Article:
It will be appreciated a large number of specific alloys may be made within the ranges of elements noted, but an example of an alloy that hot rolls very nicely has approximately the following proportions, tin 5 percent, iron 05 percent, phosphorus'0.1 percent, and balance copper.

An example of another desirable alloy has approximately 10 percent tin, 1 percent iron, 0.2

percent phosphorus, and balance copper. 36

Having thus set forth the nature of my invention, what I claim is: r

1. An alloy composed of 2%v to 20% tin, from 0.25% to 5% iron; phosphorus from 0.05% up to 1% and balance copper, which is characterized by 40 *2. An alloy composed of 2% to 20% tin, from 0.25%to 5% iron, phosphorus from.0.05% upto 1%, and balance copper, and in which the iron content is at least about four times the 'phosphorus content. k

3. An alloy composed of approximately 5% tin, 0.5% iron; 0.1% phosphorus, and balance copper. 4; An alloy composed of approximately 10% tin,

1% iron, 0.2% phosphorus, and balance copper.

3mm B. MONTGOMERY.

Referenced by
Citing PatentFiling datePublication dateApplicantTitle
US3279899 *Nov 22, 1963Oct 18, 1966Bangert & Theurer K G DrPaper-making screen having at least its warp threads composed of phosphorusbronze alloys
US3923558 *Feb 25, 1974Dec 2, 1975Olin CorpCopper base alloy
US3930894 *Nov 29, 1974Jan 6, 1976Olin CorporationMethod of preparing copper base alloys
US4249941 *Nov 13, 1979Feb 10, 1981Tamagawa Kikai Kinzoku Kabushiki KaishaCopper base alloy for leads of integrated circuit
US4305762 *May 14, 1980Dec 15, 1981Olin CorporationCopper base alloy and method for obtaining same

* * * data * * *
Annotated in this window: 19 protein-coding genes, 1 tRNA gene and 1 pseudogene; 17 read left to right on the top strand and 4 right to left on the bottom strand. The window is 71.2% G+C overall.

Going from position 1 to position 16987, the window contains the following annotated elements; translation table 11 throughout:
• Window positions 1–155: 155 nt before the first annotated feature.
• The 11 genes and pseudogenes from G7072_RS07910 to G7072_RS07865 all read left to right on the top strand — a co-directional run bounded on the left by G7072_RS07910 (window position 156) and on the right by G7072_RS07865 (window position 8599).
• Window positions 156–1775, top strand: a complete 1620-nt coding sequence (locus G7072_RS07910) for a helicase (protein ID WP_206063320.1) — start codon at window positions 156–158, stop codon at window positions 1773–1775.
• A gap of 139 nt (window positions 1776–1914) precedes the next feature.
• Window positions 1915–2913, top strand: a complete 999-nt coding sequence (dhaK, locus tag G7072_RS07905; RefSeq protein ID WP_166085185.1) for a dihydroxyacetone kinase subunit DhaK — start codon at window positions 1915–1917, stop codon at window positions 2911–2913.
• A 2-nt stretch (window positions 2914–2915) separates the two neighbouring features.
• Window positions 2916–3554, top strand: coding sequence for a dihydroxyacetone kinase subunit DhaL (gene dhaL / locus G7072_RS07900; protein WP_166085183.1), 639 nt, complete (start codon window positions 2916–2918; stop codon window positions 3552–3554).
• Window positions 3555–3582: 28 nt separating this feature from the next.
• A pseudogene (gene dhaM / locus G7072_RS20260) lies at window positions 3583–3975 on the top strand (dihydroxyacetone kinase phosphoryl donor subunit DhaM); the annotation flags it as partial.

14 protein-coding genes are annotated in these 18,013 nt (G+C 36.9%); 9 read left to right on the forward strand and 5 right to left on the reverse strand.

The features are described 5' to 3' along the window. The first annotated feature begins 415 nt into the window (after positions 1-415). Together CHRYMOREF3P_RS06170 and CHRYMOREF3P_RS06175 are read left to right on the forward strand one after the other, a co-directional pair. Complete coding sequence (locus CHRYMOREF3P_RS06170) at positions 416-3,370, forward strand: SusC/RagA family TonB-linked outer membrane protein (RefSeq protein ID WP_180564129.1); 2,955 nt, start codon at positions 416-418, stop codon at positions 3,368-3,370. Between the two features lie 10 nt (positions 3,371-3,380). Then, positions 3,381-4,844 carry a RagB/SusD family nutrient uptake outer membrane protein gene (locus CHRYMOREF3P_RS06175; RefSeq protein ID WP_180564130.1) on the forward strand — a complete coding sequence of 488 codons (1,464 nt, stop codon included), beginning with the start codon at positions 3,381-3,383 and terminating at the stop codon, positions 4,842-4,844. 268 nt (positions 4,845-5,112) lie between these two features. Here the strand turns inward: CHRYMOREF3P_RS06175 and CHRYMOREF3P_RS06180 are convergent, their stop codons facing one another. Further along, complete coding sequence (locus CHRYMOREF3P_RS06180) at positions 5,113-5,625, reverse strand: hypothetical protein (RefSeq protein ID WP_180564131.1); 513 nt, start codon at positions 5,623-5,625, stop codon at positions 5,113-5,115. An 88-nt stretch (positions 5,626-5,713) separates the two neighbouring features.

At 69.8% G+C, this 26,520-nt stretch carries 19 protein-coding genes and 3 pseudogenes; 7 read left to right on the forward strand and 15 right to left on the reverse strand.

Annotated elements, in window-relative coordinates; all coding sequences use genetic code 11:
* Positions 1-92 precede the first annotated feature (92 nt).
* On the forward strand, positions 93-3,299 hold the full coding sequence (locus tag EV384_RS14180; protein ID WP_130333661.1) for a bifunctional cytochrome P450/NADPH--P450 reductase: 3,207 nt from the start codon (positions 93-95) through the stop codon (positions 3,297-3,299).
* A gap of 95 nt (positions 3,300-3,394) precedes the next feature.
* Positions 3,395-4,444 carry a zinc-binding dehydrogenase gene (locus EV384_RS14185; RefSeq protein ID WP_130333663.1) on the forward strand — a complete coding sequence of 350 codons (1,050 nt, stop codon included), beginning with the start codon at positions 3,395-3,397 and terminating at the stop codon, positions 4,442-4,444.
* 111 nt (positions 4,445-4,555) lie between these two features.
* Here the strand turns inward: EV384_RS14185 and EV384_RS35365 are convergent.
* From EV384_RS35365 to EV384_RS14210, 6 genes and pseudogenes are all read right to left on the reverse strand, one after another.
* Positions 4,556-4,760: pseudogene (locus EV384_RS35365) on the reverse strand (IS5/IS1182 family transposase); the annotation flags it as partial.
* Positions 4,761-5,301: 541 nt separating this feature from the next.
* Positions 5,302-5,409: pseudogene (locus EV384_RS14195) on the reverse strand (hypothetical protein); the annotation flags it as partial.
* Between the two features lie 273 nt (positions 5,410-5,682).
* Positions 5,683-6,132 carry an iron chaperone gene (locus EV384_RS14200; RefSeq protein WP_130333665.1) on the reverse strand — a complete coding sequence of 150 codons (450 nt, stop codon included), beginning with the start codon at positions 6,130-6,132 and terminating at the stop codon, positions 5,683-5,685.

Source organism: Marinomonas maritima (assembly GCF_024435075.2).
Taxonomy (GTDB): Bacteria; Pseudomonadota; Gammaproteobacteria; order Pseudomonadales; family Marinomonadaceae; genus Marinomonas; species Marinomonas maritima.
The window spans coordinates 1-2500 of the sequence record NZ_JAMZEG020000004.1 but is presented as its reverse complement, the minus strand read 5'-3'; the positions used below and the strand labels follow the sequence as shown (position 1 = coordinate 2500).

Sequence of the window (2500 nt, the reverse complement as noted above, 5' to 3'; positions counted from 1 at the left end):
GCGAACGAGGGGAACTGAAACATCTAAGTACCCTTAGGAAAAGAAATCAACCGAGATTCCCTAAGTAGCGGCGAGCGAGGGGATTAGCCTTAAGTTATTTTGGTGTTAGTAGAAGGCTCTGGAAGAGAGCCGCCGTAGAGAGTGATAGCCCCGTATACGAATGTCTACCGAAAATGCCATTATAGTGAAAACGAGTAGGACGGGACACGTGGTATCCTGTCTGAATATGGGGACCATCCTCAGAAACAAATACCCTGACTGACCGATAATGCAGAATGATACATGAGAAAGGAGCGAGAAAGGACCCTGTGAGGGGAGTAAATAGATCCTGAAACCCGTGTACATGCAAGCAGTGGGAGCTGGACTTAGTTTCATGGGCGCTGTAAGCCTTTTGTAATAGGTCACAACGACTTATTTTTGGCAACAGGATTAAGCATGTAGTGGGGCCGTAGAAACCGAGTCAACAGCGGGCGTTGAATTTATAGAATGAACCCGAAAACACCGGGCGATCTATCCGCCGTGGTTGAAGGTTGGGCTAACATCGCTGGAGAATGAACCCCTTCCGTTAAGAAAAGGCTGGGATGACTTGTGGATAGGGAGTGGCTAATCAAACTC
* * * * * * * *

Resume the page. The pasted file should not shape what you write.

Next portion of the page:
US4540437 *Sep 25, 1984Sep 10, 1985Alcan Aluminum CorporationTin alloy powder for sintering
US4605532 *Jun 3, 1985Aug 12, 1986Olin CorporationCopper alloys having an improved combination of strength and conductivity
US5853505 *Apr 18, 1997Dec 29, 1998Olin CorporationIron modified tin brass
US5882442 *Feb 9, 1996Mar 16, 1999Olin CorporationIron modified phosphor-bronze
US6132528 *Jun 23, 1998Oct 17, 2000Olin CorporationIron modified tin brass
DE19927646C1 *Jun 17, 1999Mar 1, 2001Wieland Werke AgVerwendung einer zinnreichen Kupfer-Zinn-Eisen-Legierung
DE19927646C5 *Jun 17, 1999May 11, 2006Wieland-Werke AgVerwendung einer zinnreichen Kupfer-Zinn-Eisen-Legierung
DE19928330A1 *Jun 21, 1999Jan 4, 2001Wieland Werke AgVerwendung einer zinnreichen Kupfer-Zinn-Eisen-Legierung
DE19928330C2 *Jun 21, 1999Jan 16, 2003Wieland Werke AgVerwendung einer zinnreichen Kupfer-Zinn-Eisen-Knetlegierung
DE102011016318A1Apr 7, 2011Oct 11, 2012Wieland-Werke AgHartphasenhaltige Kupfer-Zinn-Mehrstoffbronze, Herstellungsverfahren und Verwendung
EP0769563A1 *Mar 15, 1996Apr 23, 1997Olin CorporationIron modified phosphor-bronze
EP2465956A1Dec 15, 2011Jun 20, 2012Wieland-Werke AGCopper-tin multi-alloy bronze containing hard phases, method for producing same and use of same
EP2508630A2Mar 16, 2012Oct 10, 2012Wieland-Werke AGCopper-tin multi-alloy bronze containing hard phases, method for producing same and use of same
Classifications
U.S. Classification420/472
International ClassificationC22C9/02
Cooperative ClassificationC22C9/02
European ClassificationC22C9/02